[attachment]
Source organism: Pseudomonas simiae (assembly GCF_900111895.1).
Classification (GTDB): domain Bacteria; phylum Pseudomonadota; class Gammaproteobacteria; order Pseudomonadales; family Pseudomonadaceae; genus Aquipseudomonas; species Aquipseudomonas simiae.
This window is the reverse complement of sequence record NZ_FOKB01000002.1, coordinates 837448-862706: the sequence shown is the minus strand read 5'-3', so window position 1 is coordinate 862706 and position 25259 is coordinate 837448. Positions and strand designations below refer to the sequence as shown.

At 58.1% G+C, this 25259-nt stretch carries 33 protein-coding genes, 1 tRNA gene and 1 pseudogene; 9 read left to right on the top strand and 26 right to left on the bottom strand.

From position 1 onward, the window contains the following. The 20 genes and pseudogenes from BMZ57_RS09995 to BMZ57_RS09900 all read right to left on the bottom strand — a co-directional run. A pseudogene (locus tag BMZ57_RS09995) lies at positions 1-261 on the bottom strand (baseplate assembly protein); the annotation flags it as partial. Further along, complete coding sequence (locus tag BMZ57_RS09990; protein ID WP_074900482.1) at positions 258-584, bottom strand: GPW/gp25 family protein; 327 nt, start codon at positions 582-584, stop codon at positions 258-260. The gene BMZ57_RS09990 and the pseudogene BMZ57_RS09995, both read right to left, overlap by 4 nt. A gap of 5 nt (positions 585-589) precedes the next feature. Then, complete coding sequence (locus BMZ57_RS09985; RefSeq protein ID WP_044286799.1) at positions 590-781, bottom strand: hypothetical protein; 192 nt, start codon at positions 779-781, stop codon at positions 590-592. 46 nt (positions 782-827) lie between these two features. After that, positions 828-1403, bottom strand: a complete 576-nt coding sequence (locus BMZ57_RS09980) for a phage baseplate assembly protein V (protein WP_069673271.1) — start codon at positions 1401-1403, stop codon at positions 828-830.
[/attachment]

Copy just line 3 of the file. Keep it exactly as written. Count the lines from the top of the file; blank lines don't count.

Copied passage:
This window is the reverse complement of sequence record NZ_FOKB01000002.1, coordinates 837448-862706: the sequence shown is the minus strand read 5'-3', so window position 1 is coordinate 862706 and position 25259 is coordinate 837448. Positions and strand designations below refer to the sequence as shown.